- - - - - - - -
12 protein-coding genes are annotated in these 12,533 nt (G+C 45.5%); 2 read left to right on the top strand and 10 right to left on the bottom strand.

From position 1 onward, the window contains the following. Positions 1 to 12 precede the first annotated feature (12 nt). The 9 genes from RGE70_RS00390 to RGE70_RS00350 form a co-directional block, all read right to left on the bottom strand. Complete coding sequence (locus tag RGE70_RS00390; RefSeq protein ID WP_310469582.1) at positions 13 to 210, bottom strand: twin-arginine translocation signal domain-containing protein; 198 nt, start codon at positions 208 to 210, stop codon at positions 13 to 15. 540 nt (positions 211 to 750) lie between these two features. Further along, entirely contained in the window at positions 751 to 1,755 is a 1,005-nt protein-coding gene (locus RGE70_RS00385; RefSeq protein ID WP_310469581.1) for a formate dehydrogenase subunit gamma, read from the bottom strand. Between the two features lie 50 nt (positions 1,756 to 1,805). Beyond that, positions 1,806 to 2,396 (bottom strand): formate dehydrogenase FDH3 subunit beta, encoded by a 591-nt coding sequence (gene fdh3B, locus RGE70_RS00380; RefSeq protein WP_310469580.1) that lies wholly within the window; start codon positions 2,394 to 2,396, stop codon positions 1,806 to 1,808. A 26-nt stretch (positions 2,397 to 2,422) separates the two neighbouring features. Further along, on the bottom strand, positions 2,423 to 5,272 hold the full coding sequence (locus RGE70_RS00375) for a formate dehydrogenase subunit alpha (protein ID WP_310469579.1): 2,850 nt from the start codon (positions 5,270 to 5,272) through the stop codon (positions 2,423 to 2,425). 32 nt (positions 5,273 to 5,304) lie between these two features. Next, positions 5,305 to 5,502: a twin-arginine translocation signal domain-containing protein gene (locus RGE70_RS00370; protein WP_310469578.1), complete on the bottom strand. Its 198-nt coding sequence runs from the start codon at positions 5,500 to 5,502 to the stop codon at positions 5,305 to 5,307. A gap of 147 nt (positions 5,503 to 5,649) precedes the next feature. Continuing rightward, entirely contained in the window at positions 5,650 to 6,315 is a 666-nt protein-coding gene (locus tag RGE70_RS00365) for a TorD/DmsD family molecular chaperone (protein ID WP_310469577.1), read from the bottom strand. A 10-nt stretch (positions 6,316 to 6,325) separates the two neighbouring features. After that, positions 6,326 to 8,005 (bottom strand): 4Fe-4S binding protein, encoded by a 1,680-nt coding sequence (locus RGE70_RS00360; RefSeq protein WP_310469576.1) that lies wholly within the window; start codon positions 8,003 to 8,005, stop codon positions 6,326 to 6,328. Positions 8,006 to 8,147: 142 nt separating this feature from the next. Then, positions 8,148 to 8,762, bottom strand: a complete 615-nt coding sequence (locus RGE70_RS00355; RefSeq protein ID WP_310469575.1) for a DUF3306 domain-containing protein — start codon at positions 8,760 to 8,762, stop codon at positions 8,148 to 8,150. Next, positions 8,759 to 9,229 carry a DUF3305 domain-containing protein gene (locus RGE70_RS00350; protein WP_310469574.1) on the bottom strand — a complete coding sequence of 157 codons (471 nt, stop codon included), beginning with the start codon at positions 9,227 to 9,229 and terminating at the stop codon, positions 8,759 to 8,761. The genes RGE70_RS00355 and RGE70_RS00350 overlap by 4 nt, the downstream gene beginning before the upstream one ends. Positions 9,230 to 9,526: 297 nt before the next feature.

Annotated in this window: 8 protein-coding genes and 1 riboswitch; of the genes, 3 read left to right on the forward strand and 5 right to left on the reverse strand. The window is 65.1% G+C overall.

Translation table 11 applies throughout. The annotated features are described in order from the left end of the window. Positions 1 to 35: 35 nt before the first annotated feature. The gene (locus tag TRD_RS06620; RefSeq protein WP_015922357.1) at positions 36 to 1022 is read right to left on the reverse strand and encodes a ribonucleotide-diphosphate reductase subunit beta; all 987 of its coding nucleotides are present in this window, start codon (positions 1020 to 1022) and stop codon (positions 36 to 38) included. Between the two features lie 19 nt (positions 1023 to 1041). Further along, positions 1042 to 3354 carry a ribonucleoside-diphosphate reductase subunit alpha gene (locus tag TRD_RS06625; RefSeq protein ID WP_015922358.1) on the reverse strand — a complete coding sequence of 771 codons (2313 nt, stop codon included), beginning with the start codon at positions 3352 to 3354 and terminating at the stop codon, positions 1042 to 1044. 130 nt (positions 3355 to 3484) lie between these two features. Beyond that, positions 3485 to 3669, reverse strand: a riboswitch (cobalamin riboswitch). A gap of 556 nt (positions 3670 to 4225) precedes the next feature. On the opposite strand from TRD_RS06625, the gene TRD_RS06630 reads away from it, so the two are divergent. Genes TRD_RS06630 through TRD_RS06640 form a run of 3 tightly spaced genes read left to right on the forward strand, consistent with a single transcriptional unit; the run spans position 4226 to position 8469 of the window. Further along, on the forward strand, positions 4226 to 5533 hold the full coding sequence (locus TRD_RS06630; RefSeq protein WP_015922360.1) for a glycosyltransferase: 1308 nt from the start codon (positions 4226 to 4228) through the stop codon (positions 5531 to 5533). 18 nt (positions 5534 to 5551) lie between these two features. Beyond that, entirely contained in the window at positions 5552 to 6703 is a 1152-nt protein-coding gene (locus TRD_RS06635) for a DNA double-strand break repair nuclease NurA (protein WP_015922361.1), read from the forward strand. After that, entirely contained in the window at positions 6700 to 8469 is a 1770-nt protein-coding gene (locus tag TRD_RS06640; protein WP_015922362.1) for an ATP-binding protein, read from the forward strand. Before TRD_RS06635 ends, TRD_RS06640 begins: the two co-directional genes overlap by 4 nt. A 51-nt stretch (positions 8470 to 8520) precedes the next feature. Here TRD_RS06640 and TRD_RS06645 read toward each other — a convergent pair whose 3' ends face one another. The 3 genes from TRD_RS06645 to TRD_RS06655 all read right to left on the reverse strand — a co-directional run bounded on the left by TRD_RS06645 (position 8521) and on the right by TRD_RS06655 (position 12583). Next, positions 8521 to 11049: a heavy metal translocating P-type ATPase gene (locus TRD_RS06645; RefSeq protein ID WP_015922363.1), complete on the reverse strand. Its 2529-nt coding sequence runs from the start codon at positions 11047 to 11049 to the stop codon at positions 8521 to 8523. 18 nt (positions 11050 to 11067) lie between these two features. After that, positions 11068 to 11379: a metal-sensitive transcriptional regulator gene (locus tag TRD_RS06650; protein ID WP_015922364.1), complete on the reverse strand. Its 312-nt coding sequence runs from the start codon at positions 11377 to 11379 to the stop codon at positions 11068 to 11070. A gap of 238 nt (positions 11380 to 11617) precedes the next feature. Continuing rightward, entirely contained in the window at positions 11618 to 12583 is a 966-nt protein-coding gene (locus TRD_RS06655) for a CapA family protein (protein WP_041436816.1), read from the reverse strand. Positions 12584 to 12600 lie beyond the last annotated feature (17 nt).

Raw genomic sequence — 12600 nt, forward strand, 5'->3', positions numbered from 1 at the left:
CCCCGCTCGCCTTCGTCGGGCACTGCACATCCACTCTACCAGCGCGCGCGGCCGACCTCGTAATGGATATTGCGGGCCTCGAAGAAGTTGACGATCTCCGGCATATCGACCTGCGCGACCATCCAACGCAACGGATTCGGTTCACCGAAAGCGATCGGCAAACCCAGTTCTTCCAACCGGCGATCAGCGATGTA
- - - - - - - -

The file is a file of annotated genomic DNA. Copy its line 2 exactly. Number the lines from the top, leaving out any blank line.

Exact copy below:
From position 1 onward, the window contains the following. Positions 1 to 12 precede the first annotated feature (12 nt). The 9 genes from RGE70_RS00390 to RGE70_RS00350 form a co-directional block, all read right to left on the bottom strand. Complete coding sequence (locus tag RGE70_RS00390; RefSeq protein ID WP_310469582.1) at positions 13 to 210, bottom strand: twin-arginine translocation signal domain-containing protein; 198 nt, start codon at positions 208 to 210, stop codon at positions 13 to 15. 540 nt (positions 211 to 750) lie between these two features. Further along, entirely contained in the window at positions 751 to 1,755 is a 1,005-nt protein-coding gene (locus RGE70_RS00385; RefSeq protein ID WP_310469581.1) for a formate dehydrogenase subunit gamma, read from the bottom strand. Between the two features lie 50 nt (positions 1,756 to 1,805). Beyond that, positions 1,806 to 2,396 (bottom strand): formate dehydrogenase FDH3 subunit beta, encoded by a 591-nt coding sequence (gene fdh3B, locus RGE70_RS00380; RefSeq protein WP_310469580.1) that lies wholly within the window; start codon positions 2,394 to 2,396, stop codon positions 1,806 to 1,808. A 26-nt stretch (positions 2,397 to 2,422) separates the two neighbouring features. Further along, on the bottom strand, positions 2,423 to 5,272 hold the full coding sequence (locus RGE70_RS00375) for a formate dehydrogenase subunit alpha (protein ID WP_310469579.1): 2,850 nt from the start codon (positions 5,270 to 5,272) through the stop codon (positions 2,423 to 2,425). 32 nt (positions 5,273 to 5,304) lie between these two features. Next, positions 5,305 to 5,502: a twin-arginine translocation signal domain-containing protein gene (locus RGE70_RS00370; protein WP_310469578.1), complete on the bottom strand. Its 198-nt coding sequence runs from the start codon at positions 5,500 to 5,502 to the stop codon at positions 5,305 to 5,307. A gap of 147 nt (positions 5,503 to 5,649) precedes the next feature. Continuing rightward, entirely contained in the window at positions 5,650 to 6,315 is a 666-nt protein-coding gene (locus tag RGE70_RS00365) for a TorD/DmsD family molecular chaperone (protein ID WP_310469577.1), read from the bottom strand. A 10-nt stretch (positions 6,316 to 6,325) separates the two neighbouring features. After that, positions 6,326 to 8,005 (bottom strand): 4Fe-4S binding protein, encoded by a 1,680-nt coding sequence (locus RGE70_RS00360; RefSeq protein WP_310469576.1) that lies wholly within the window; start codon positions 8,003 to 8,005, stop codon positions 6,326 to 6,328. Positions 8,006 to 8,147: 142 nt separating this feature from the next. Then, positions 8,148 to 8,762, bottom strand: a complete 615-nt coding sequence (locus RGE70_RS00355; RefSeq protein ID WP_310469575.1) for a DUF3306 domain-containing protein — start codon at positions 8,760 to 8,762, stop codon at positions 8,148 to 8,150. Next, positions 8,759 to 9,229 carry a DUF3305 domain-containing protein gene (locus RGE70_RS00350; protein WP_310469574.1) on the bottom strand — a complete coding sequence of 157 codons (471 nt, stop codon included), beginning with the start codon at positions 9,227 to 9,229 and terminating at the stop codon, positions 8,759 to 8,761. The genes RGE70_RS00355 and RGE70_RS00350 overlap by 4 nt, the downstream gene beginning before the upstream one ends. Positions 9,230 to 9,526: 297 nt before the next feature.